Ten badass brainy computers from science fiction
Great movie motherboards
Computers used to be our loyal servants. But slowly and surely, we've let them control us. I used to believe these machines had the ability to positively change the world, but after the 56K modem invented Dubstep in the 1990s, I've been somewhat sceptical. So have film makers.
Boost a PC with a new processor these days and results speak for themselves. Skip forward a decade or so and apparently the computers will too. And if supercomputer Watson is able to thrash us at Jeopardy already, who knows what the future has in store? Perhaps Tinsel Town's fictional predictions will ring true... increase the bytes a bit too far - badum tish - and laptops could take over the world.
Here's a look at ten films in which a computer takes top billing. Let us know if you think we've missed any crucial inclusions.
Here's one for you already. We've excluded The Matrix because it doesn't really fit. While there are plenty of self-aware machines in the film, the mainframe itself is more of an unconscious software environment.
This French black-and-white classic features a dictatorial computer, Alpha 60, which outlaws free thought and bans all forms of creative expression in the city of Alphaville. While most movies with computer characters assume consciousness breeds emotion, the sentient system here fails to understand it and interrogates those who show feelings before executing them in punishment.
I think the Alphaville interpretation of a computer consciousness hits the nail on the head. Even the most powerful of machines would struggle to comprehend the illogicality of human emotion, and just as we've seen throughout history, when an entity with power believes their way is the only rational approach, muscles are flexed and mortality is inevitable. See, it doesn't matter whether machines fail to get the emotional drive started... let them become aware of themselves and we're stuffed.
HAL Rating 80%
More info IMDB
Colossus: The Forbin Project (1970)
When Charles Forbin builds an advanced supercomputer - aka Colossus - as a means to safely control the United States' nuclear weapons arsenal, did anyone expect it not to go rogue and take over the world?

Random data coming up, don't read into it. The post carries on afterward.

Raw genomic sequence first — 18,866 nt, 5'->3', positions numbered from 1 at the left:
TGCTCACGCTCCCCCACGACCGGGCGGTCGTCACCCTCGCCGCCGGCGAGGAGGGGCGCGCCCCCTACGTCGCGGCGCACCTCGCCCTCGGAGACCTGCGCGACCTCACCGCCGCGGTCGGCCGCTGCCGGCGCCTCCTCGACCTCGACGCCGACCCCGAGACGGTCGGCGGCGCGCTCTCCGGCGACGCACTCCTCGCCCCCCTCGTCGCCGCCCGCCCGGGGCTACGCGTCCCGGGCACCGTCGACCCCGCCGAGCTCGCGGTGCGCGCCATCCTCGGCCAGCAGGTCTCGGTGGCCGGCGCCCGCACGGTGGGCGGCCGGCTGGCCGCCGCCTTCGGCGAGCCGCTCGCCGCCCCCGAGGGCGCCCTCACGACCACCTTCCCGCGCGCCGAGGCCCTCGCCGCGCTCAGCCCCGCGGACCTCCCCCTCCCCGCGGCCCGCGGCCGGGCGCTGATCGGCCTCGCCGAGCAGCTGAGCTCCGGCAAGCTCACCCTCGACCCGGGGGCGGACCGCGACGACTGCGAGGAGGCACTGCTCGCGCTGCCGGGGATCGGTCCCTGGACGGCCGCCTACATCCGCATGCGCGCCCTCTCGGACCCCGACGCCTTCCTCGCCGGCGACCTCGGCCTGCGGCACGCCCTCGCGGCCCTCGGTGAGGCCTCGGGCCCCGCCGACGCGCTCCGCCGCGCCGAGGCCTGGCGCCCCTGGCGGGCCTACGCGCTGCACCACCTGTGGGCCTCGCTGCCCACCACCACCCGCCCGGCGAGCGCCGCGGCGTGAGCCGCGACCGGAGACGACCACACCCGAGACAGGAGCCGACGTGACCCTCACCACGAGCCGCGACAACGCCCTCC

Yes, after colluding with its Russian equivalent and evolving of its own accord, that's exactly what Colossus does, eventually forcing Forbin into captivity so it can keep watch of its creator at all times.
A predictable battle ensues between man and machine, as humans try to re-establish control, and Colossus tries to convince us that freedom is merely an illusion. Those of you unfamiliar with the 1970 film should watch it quickly before the rumoured remake - featuring Hollywood's protector of the Earth, Will Smith - hits cinema screens in the near future. God forbin.
HAL Rating 90%
More info IMDB
Next page: Deep Thought
Not a computer per se but the computer-controlled bomb in Dark Star is worth a mention, surely? Nice to see Holly in there though.
Perhaps the "Talky Toster" from Red Dwarf should get a mention, it's toasted bread products obsession was something to behold. I always thought of it as a Microsoft Product.
This list is broken, no mention of Orac or the ships computer from Star Trek.
Avon: "Slave. Why have the lights gone blue and the screen blanked out?"
Slave: "I most humbly regret to inform the masters that a program exception error has occurred in location 0x00fe09cda2, and that as a result the ships operations have been closed down to prevent possible damage. An error log is being generated, and upon the system rebooting the fault will be reported. Sir. Once again, I am most dreadfully sorry that this has happened."
Re: re 2001
No, you're mangling 2001 and 2010 (when they put in the kill device, and then Doc Chandra quietly took it out again when nobody was noticing).
I always felt rather sorry for HAL --- he wasn't evil, he was driven insane by bad management and unfollowable orders. Even so trying to kill everyone on board is a little extreme; all he really needed was a little primal scream therapy.